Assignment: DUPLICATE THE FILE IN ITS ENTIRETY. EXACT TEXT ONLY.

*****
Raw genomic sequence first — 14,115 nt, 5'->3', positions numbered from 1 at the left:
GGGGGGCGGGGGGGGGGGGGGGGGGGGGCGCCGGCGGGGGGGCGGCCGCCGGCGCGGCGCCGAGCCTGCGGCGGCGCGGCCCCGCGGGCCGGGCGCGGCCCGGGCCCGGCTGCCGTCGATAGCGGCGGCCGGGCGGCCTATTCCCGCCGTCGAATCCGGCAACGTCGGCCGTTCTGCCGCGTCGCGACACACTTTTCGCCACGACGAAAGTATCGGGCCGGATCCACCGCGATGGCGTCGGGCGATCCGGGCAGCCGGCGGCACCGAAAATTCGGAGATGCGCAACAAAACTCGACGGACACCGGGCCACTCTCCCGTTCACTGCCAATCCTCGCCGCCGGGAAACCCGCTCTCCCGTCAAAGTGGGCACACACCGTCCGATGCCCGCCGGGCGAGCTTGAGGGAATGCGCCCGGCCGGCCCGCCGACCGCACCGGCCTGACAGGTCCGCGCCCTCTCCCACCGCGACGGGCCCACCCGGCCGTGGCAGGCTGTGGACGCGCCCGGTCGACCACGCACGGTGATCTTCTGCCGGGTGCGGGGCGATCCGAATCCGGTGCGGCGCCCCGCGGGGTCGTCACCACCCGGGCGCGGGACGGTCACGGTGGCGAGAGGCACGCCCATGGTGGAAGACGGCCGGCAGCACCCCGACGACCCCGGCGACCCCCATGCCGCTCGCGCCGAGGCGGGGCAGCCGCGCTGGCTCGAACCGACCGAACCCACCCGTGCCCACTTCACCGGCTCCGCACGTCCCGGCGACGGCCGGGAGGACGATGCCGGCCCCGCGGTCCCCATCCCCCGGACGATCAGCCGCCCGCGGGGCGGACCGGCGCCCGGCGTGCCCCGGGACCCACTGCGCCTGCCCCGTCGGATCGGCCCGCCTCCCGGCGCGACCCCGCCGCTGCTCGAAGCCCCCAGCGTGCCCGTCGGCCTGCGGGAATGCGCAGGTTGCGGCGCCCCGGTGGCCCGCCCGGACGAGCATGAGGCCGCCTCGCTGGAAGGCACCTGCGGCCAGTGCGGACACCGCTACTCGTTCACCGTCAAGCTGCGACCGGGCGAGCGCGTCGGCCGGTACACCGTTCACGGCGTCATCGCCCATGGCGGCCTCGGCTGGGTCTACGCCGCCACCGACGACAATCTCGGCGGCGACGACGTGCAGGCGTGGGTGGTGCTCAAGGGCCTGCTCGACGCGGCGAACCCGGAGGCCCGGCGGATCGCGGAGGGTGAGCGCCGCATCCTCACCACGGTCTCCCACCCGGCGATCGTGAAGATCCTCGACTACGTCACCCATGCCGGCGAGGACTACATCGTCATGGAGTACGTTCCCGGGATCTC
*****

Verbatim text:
Raw genomic sequence first — 14,115 nt, 5'->3', positions numbered from 1 at the left:
GGGGGGCGGGGGGGGGGGGGGGGGGGGGCGCCGGCGGGGGGGCGGCCGCCGGCGCGGCGCCGAGCCTGCGGCGGCGCGGCCCCGCGGGCCGGGCGCGGCCCGGGCCCGGCTGCCGTCGATAGCGGCGGCCGGGCGGCCTATTCCCGCCGTCGAATCCGGCAACGTCGGCCGTTCTGCCGCGTCGCGACACACTTTTCGCCACGACGAAAGTATCGGGCCGGATCCACCGCGATGGCGTCGGGCGATCCGGGCAGCCGGCGGCACCGAAAATTCGGAGATGCGCAACAAAACTCGACGGACACCGGGCCACTCTCCCGTTCACTGCCAATCCTCGCCGCCGGGAAACCCGCTCTCCCGTCAAAGTGGGCACACACCGTCCGATGCCCGCCGGGCGAGCTTGAGGGAATGCGCCCGGCCGGCCCGCCGACCGCACCGGCCTGACAGGTCCGCGCCCTCTCCCACCGCGACGGGCCCACCCGGCCGTGGCAGGCTGTGGACGCGCCCGGTCGACCACGCACGGTGATCTTCTGCCGGGTGCGGGGCGATCCGAATCCGGTGCGGCGCCCCGCGGGGTCGTCACCACCCGGGCGCGGGACGGTCACGGTGGCGAGAGGCACGCCCATGGTGGAAGACGGCCGGCAGCACCCCGACGACCCCGGCGACCCCCATGCCGCTCGCGCCGAGGCGGGGCAGCCGCGCTGGCTCGAACCGACCGAACCCACCCGTGCCCACTTCACCGGCTCCGCACGTCCCGGCGACGGCCGGGAGGACGATGCCGGCCCCGCGGTCCCCATCCCCCGGACGATCAGCCGCCCGCGGGGCGGACCGGCGCCCGGCGTGCCCCGGGACCCACTGCGCCTGCCCCGTCGGATCGGCCCGCCTCCCGGCGCGACCCCGCCGCTGCTCGAAGCCCCCAGCGTGCCCGTCGGCCTGCGGGAATGCGCAGGTTGCGGCGCCCCGGTGGCCCGCCCGGACGAGCATGAGGCCGCCTCGCTGGAAGGCACCTGCGGCCAGTGCGGACACCGCTACTCGTTCACCGTCAAGCTGCGACCGGGCGAGCGCGTCGGCCGGTACACCGTTCACGGCGTCATCGCCCATGGCGGCCTCGGCTGGGTCTACGCCGCCACCGACGACAATCTCGGCGGCGACGACGTGCAGGCGTGGGTGGTGCTCAAGGGCCTGCTCGACGCGGCGAACCCGGAGGCCCGGCGGATCGCGGAGGGTGAGCGCCGCATCCTCACCACGGTCTCCCACCCGGCGATCGTGAAGATCCTCGACTACGTCACCCATGCCGGCGAGGACTACATCGTCATGGAGTACGTTCCCGGGATCTC